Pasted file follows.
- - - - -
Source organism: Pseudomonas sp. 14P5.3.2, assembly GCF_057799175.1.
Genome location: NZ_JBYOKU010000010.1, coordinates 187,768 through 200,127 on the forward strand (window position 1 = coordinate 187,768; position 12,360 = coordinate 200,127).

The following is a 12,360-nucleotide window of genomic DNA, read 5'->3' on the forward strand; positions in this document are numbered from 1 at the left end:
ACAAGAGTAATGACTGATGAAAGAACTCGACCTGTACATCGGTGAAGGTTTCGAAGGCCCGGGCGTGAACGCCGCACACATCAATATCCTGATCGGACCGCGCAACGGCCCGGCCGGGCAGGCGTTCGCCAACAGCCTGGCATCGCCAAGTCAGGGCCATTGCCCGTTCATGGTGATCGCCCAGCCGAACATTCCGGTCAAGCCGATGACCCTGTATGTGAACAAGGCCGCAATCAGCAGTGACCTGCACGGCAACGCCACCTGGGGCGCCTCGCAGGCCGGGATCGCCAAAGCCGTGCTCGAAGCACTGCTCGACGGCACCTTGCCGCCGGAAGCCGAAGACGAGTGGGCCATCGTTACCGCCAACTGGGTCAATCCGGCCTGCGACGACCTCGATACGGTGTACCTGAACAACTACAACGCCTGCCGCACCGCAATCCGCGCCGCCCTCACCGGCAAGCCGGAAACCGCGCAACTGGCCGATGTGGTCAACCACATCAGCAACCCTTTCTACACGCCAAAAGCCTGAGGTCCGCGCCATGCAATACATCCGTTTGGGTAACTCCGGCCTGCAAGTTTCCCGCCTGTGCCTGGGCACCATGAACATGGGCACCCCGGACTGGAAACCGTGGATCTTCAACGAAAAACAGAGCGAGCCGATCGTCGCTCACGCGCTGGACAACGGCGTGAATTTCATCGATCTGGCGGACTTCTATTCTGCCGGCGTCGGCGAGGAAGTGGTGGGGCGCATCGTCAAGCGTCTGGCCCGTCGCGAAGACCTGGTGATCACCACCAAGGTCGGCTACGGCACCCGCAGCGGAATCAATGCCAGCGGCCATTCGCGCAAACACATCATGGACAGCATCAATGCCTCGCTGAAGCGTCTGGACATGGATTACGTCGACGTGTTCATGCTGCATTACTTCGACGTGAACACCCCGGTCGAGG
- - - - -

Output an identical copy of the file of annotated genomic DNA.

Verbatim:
Source organism: Pseudomonas sp. 14P5.3.2, assembly GCF_057799175.1.
Genome location: NZ_JBYOKU010000010.1, coordinates 187,768 through 200,127 on the forward strand (window position 1 = coordinate 187,768; position 12,360 = coordinate 200,127).

The following is a 12,360-nucleotide window of genomic DNA, read 5'->3' on the forward strand; positions in this document are numbered from 1 at the left end:
ACAAGAGTAATGACTGATGAAAGAACTCGACCTGTACATCGGTGAAGGTTTCGAAGGCCCGGGCGTGAACGCCGCACACATCAATATCCTGATCGGACCGCGCAACGGCCCGGCCGGGCAGGCGTTCGCCAACAGCCTGGCATCGCCAAGTCAGGGCCATTGCCCGTTCATGGTGATCGCCCAGCCGAACATTCCGGTCAAGCCGATGACCCTGTATGTGAACAAGGCCGCAATCAGCAGTGACCTGCACGGCAACGCCACCTGGGGCGCCTCGCAGGCCGGGATCGCCAAAGCCGTGCTCGAAGCACTGCTCGACGGCACCTTGCCGCCGGAAGCCGAAGACGAGTGGGCCATCGTTACCGCCAACTGGGTCAATCCGGCCTGCGACGACCTCGATACGGTGTACCTGAACAACTACAACGCCTGCCGCACCGCAATCCGCGCCGCCCTCACCGGCAAGCCGGAAACCGCGCAACTGGCCGATGTGGTCAACCACATCAGCAACCCTTTCTACACGCCAAAAGCCTGAGGTCCGCGCCATGCAATACATCCGTTTGGGTAACTCCGGCCTGCAAGTTTCCCGCCTGTGCCTGGGCACCATGAACATGGGCACCCCGGACTGGAAACCGTGGATCTTCAACGAAAAACAGAGCGAGCCGATCGTCGCTCACGCGCTGGACAACGGCGTGAATTTCATCGATCTGGCGGACTTCTATTCTGCCGGCGTCGGCGAGGAAGTGGTGGGGCGCATCGTCAAGCGTCTGGCCCGTCGCGAAGACCTGGTGATCACCACCAAGGTCGGCTACGGCACCCGCAGCGGAATCAATGCCAGCGGCCATTCGCGCAAACACATCATGGACAGCATCAATGCCTCGCTGAAGCGTCTGGACATGGATTACGTCGACGTGTTCATGCTGCATTACTTCGACGTGAACACCCCGGTCGAGG